After his discharge, he began teaching in a Haredi cheder in Bnei Brak.[2] When he began having trouble with an unruly child, he decided to write a story from the child's point of view and read it in front of the entire class, hoping that the child would get the message and calm down. The other students were transfixed by the story, and subsequently he began writing more stories from the children's point of view and reading them aloud. He also encouraged his students to write down any problems or dilemmas that they were experiencing and send him a letter at his post-office box. As his "story hour" became a fixture in the classroom, one of the mothers of the children encouraged him to publish a book. To gauge public interest, he first printed some of his stories in the Yated Ne'eman; when they were received positively, he decided to publish a book. On the advice of the Premishlaner Rebbe of Bnei Brak, he borrowed money and self-published 2,000 copies of his book, Yeladim Mesaprim al Atzmam (Children Talk About Themselves). Within ten days, the entire run sold out.[3]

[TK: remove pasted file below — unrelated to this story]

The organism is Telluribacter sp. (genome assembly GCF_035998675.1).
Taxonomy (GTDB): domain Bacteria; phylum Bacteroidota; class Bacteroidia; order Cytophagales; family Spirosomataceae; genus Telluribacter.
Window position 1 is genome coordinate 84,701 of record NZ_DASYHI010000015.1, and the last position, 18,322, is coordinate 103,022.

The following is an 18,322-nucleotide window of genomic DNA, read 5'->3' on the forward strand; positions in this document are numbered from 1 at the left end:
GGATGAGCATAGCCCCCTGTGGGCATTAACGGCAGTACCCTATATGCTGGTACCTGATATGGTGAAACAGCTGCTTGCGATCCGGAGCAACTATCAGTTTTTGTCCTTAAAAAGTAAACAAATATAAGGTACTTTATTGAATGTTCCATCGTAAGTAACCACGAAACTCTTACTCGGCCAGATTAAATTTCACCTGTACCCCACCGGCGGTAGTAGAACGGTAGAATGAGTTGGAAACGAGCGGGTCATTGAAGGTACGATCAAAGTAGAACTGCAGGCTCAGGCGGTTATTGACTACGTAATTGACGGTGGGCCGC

In 1996, Walder published his first novel for children, Korim Li Tzviki Green! (Hebrew: קוראים לי צביקי גרין‎, [They] Call Me / My Name is Tzviki Green!, translated into English as That's Me, Tzviki Green!). As of 2011, he has published 26 volumes of stories and novels for children and adults. More than two million copies of his books are in print.[1]

Since 1990, Walder has been a regular columnist for the Yated Ne'eman, writing about social issues.[4] He also hosts a popular radio talk show.[5] He heads the Center for the Child and Family, run by the Bnei Brak municipality, and is a certified educational counselor working with children who have suffered trauma and abuse.[6] In 2003, he received the Magen LeYeled (Defender of the Child) award from the Israel National Council for the Child.[3]